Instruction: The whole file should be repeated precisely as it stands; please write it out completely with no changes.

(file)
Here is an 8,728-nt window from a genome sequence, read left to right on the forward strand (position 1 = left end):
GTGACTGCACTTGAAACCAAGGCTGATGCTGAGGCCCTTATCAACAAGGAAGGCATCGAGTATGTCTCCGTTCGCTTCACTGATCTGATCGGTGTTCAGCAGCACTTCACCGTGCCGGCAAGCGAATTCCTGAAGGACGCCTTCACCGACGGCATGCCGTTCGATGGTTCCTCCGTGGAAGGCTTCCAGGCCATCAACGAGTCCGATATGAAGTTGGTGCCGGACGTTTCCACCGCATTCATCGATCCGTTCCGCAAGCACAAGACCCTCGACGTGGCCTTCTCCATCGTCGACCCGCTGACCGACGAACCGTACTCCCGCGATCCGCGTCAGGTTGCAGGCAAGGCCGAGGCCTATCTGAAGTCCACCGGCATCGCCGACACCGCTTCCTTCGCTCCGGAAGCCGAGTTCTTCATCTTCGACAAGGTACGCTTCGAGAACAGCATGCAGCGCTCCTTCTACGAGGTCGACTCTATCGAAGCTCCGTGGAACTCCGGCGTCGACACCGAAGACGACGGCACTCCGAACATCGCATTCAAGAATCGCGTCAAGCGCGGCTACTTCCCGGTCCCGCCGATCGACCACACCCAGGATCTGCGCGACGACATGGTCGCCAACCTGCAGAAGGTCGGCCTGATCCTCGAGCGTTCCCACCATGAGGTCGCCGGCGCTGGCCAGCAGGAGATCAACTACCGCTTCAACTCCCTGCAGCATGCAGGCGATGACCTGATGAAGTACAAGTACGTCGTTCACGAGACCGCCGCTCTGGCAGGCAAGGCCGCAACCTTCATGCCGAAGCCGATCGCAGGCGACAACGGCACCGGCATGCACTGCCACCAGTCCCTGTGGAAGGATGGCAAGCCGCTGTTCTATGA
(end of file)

Here is an 8,728-nt window from a genome sequence, read left to right on the forward strand (position 1 = left end):
GTGACTGCACTTGAAACCAAGGCTGATGCTGAGGCCCTTATCAACAAGGAAGGCATCGAGTATGTCTCCGTTCGCTTCACTGATCTGATCGGTGTTCAGCAGCACTTCACCGTGCCGGCAAGCGAATTCCTGAAGGACGCCTTCACCGACGGCATGCCGTTCGATGGTTCCTCCGTGGAAGGCTTCCAGGCCATCAACGAGTCCGATATGAAGTTGGTGCCGGACGTTTCCACCGCATTCATCGATCCGTTCCGCAAGCACAAGACCCTCGACGTGGCCTTCTCCATCGTCGACCCGCTGACCGACGAACCGTACTCCCGCGATCCGCGTCAGGTTGCAGGCAAGGCCGAGGCCTATCTGAAGTCCACCGGCATCGCCGACACCGCTTCCTTCGCTCCGGAAGCCGAGTTCTTCATCTTCGACAAGGTACGCTTCGAGAACAGCATGCAGCGCTCCTTCTACGAGGTCGACTCTATCGAAGCTCCGTGGAACTCCGGCGTCGACACCGAAGACGACGGCACTCCGAACATCGCATTCAAGAATCGCGTCAAGCGCGGCTACTTCCCGGTCCCGCCGATCGACCACACCCAGGATCTGCGCGACGACATGGTCGCCAACCTGCAGAAGGTCGGCCTGATCCTCGAGCGTTCCCACCATGAGGTCGCCGGCGCTGGCCAGCAGGAGATCAACTACCGCTTCAACTCCCTGCAGCATGCAGGCGATGACCTGATGAAGTACAAGTACGTCGTTCACGAGACCGCCGCTCTGGCAGGCAAGGCCGCAACCTTCATGCCGAAGCCGATCGCAGGCGACAACGGCACCGGCATGCACTGCCACCAGTCCCTGTGGAAGGATGGCAAGCCGCTGTTCTATGA